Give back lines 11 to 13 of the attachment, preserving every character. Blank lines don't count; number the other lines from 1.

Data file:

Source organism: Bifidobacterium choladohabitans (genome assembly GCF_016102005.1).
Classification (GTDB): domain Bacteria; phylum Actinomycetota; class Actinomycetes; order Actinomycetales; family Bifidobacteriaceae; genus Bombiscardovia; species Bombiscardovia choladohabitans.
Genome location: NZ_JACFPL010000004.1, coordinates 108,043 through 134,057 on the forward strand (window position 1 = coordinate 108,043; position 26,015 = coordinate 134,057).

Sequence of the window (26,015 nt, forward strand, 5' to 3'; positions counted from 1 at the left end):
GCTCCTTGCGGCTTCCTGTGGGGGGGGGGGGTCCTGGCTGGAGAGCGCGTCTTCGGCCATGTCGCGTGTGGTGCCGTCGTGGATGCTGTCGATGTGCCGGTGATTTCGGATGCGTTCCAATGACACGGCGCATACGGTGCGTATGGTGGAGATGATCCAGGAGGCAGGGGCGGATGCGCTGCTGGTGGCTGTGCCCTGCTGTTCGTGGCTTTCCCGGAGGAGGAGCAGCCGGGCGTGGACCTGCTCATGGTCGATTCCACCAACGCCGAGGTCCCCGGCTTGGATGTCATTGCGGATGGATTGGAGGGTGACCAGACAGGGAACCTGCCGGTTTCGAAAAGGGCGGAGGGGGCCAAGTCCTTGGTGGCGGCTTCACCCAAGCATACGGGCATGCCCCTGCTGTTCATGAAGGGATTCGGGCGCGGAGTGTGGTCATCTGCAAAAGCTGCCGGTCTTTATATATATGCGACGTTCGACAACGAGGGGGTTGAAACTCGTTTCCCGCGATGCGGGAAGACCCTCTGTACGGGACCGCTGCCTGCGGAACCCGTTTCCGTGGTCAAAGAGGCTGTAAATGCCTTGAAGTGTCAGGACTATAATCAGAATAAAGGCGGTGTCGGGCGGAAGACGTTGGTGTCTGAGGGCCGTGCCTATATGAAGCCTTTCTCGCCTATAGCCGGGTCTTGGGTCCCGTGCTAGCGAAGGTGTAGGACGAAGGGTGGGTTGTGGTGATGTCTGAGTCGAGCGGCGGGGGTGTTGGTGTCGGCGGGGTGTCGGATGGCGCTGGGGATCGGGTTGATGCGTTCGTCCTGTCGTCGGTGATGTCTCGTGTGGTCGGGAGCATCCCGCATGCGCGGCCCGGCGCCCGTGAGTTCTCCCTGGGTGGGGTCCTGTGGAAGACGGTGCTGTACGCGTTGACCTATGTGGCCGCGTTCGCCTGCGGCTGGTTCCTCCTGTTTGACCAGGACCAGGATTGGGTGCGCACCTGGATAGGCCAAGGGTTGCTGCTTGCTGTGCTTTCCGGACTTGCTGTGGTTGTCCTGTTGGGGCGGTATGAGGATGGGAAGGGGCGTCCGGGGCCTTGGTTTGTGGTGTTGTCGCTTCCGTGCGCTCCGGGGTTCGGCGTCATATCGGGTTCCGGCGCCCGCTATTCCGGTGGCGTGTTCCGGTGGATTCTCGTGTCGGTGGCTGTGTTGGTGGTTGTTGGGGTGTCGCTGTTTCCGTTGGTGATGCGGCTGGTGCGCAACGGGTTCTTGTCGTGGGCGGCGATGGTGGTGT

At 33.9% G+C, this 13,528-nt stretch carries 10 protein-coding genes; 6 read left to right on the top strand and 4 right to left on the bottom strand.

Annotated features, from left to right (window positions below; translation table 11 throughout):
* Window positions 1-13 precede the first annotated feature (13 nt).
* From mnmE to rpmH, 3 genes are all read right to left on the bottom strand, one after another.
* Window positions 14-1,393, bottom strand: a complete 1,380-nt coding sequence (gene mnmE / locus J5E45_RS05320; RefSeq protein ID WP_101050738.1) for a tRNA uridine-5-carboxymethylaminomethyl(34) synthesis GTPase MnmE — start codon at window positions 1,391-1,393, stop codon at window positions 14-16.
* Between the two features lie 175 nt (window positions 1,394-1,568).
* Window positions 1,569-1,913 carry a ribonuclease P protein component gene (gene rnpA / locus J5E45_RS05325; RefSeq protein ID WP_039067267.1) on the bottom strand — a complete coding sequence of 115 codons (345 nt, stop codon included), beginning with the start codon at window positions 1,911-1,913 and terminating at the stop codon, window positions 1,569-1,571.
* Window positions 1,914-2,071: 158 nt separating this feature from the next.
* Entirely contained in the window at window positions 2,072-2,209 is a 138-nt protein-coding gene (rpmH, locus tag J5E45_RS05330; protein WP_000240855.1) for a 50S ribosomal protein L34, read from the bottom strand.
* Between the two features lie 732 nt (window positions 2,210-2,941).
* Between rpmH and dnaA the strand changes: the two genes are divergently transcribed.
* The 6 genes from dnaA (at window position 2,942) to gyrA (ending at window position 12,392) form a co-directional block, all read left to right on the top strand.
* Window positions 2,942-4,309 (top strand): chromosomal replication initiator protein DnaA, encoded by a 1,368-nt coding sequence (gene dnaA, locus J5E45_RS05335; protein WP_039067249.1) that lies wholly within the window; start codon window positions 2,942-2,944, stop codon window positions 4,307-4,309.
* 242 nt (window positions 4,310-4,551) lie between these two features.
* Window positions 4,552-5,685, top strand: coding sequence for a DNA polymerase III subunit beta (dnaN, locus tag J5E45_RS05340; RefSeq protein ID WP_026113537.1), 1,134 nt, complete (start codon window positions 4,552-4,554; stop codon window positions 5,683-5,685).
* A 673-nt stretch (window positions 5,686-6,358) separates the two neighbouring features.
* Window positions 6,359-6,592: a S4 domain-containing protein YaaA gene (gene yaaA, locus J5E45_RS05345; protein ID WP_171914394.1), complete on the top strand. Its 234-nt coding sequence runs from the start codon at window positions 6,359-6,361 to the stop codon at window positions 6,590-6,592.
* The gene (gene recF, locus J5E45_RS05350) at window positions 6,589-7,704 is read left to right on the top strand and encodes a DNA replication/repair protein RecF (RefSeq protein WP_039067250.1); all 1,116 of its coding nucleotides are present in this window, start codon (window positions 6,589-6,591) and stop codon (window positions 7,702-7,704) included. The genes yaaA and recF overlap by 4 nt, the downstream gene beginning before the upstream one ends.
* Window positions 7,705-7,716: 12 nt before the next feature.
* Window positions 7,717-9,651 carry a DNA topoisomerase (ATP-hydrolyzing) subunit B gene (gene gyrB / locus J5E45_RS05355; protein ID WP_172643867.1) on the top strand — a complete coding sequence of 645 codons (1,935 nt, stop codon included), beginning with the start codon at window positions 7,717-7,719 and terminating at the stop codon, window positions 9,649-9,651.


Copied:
* Between the two features lie 175 nt (window positions 1,394-1,568).
* Window positions 1,569-1,913 carry a ribonuclease P protein component gene (gene rnpA / locus J5E45_RS05325; RefSeq protein ID WP_039067267.1) on the bottom strand — a complete coding sequence of 115 codons (345 nt, stop codon included), beginning with the start codon at window positions 1,911-1,913 and terminating at the stop codon, window positions 1,569-1,571.
* Window positions 1,914-2,071: 158 nt separating this feature from the next.